Robin Williams’ character is not diminishing the importance of practical studies here but rather emphasizing the importance of the humanities. Without science, we would not survive. We would be stuck in the dark ages. Yet, without poetry, art, beauty, and romance, what would we have to survive for? How would we connect with one another? How would we find the souls out there operating on the same wavelength? 

Do not get so caught up in the tangible — in the objective and practical — that you forget the very facets of existence that make us human. The very things that separate us from inferior mammals with no more than an instinct to survive. We have an instinct to flourish. Nurture it. 

“But when I saw her laid out like a queen, she was the happiest corpse I’d ever seen.” — ‘Cabaret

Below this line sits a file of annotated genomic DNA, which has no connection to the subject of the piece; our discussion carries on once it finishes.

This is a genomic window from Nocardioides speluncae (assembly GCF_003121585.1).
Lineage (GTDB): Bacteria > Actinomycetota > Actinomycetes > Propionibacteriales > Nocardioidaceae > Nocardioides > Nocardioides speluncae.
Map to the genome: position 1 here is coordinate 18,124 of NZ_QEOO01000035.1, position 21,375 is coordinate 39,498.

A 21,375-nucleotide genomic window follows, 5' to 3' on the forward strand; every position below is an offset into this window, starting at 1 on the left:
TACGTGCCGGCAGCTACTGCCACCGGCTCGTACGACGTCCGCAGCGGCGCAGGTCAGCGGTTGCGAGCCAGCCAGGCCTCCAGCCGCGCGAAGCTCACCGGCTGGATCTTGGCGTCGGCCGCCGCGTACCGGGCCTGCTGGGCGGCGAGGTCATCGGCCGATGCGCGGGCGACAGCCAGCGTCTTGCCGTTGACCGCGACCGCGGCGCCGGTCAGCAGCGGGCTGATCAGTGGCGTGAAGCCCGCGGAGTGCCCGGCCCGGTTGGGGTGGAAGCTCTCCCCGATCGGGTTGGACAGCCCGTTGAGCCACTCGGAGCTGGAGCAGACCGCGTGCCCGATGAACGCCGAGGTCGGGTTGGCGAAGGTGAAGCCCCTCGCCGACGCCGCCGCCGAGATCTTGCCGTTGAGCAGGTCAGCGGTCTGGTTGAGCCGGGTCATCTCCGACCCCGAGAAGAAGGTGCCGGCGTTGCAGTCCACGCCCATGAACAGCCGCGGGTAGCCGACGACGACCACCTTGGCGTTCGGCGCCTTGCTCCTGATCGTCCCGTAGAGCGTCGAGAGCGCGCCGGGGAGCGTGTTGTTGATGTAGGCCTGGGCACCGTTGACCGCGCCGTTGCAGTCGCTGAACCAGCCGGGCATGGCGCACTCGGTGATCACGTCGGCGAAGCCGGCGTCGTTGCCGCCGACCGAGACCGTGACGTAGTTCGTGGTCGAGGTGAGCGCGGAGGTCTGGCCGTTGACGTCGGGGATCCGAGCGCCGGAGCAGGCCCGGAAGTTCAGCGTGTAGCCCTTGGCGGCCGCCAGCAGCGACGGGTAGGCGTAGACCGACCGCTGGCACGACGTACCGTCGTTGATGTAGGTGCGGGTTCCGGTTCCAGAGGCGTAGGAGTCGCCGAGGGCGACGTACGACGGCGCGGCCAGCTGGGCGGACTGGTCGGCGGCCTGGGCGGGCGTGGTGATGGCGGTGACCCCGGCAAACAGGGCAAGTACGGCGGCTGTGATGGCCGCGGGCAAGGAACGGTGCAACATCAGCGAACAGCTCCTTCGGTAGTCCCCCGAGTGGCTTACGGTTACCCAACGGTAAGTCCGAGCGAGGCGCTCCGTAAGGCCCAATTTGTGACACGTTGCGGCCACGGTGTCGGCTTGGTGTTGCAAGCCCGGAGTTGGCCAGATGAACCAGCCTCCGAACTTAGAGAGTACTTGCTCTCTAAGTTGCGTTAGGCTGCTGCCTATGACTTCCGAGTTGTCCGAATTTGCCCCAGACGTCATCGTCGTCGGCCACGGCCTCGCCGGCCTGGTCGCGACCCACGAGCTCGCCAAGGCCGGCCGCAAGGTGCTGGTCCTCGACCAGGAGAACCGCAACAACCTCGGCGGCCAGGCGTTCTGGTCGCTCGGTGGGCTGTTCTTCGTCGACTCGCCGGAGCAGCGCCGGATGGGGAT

This quote may need a little bit more context than the others on the list; however, once broken down, it carries a great deal of weight about living life to the fullest. This quote is a lyric from the song “Cabaret” from the movie musical Cabaret. The lyric is about a woman who partied. She never said no to an exciting opportunity. She took risks. She came to the cabaret to “hear the music play.” And, when she died, she looked so at ease, for she did not have any regrets. 

She did not die thinking about all the “what ifs” for she chased all those exciting opportunities. This is not to say that you should be fearless and risk-taking to a fault (for she likely died from “too much pills and liquor”), but you should not be too regimented as to miss out. As the song goes, “From cradle to tomb, it isn’t that long a stay,” so put on your going-out outfit and hit the town.

About the author

Josh Lezmi

Josh is an entertainment writer and editor at Thought Catalog.